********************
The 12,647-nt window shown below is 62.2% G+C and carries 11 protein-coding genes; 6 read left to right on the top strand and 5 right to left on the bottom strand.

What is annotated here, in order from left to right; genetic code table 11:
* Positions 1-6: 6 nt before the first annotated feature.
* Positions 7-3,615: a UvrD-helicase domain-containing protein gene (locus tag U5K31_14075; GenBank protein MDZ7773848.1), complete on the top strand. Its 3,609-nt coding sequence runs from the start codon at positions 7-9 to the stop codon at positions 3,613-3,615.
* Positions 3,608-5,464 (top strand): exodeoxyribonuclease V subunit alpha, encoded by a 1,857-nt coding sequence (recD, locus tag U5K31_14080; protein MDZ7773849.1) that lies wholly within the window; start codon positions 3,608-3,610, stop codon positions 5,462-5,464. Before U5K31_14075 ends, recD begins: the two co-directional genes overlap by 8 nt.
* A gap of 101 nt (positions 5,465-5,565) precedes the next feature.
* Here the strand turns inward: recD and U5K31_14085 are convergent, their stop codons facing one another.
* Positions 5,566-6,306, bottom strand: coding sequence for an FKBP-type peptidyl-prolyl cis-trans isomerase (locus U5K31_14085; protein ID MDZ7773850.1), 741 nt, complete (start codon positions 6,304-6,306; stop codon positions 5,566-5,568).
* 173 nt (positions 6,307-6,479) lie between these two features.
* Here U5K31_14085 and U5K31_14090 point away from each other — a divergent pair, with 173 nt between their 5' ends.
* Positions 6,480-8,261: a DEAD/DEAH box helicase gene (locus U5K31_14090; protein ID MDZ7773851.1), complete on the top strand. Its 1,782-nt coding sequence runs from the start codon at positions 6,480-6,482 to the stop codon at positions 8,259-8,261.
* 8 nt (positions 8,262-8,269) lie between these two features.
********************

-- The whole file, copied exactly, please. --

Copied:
The 12,647-nt window shown below is 62.2% G+C and carries 11 protein-coding genes; 6 read left to right on the top strand and 5 right to left on the bottom strand.

What is annotated here, in order from left to right; genetic code table 11:
* Positions 1-6: 6 nt before the first annotated feature.
* Positions 7-3,615: a UvrD-helicase domain-containing protein gene (locus tag U5K31_14075; GenBank protein MDZ7773848.1), complete on the top strand. Its 3,609-nt coding sequence runs from the start codon at positions 7-9 to the stop codon at positions 3,613-3,615.
* Positions 3,608-5,464 (top strand): exodeoxyribonuclease V subunit alpha, encoded by a 1,857-nt coding sequence (recD, locus tag U5K31_14080; protein MDZ7773849.1) that lies wholly within the window; start codon positions 3,608-3,610, stop codon positions 5,462-5,464. Before U5K31_14075 ends, recD begins: the two co-directional genes overlap by 8 nt.
* A gap of 101 nt (positions 5,465-5,565) precedes the next feature.
* Here the strand turns inward: recD and U5K31_14085 are convergent, their stop codons facing one another.
* Positions 5,566-6,306, bottom strand: coding sequence for an FKBP-type peptidyl-prolyl cis-trans isomerase (locus U5K31_14085; protein ID MDZ7773850.1), 741 nt, complete (start codon positions 6,304-6,306; stop codon positions 5,566-5,568).
* 173 nt (positions 6,307-6,479) lie between these two features.
* Here U5K31_14085 and U5K31_14090 point away from each other — a divergent pair, with 173 nt between their 5' ends.
* Positions 6,480-8,261: a DEAD/DEAH box helicase gene (locus U5K31_14090; protein ID MDZ7773851.1), complete on the top strand. Its 1,782-nt coding sequence runs from the start codon at positions 6,480-6,482 to the stop codon at positions 8,259-8,261.
* 8 nt (positions 8,262-8,269) lie between these two features.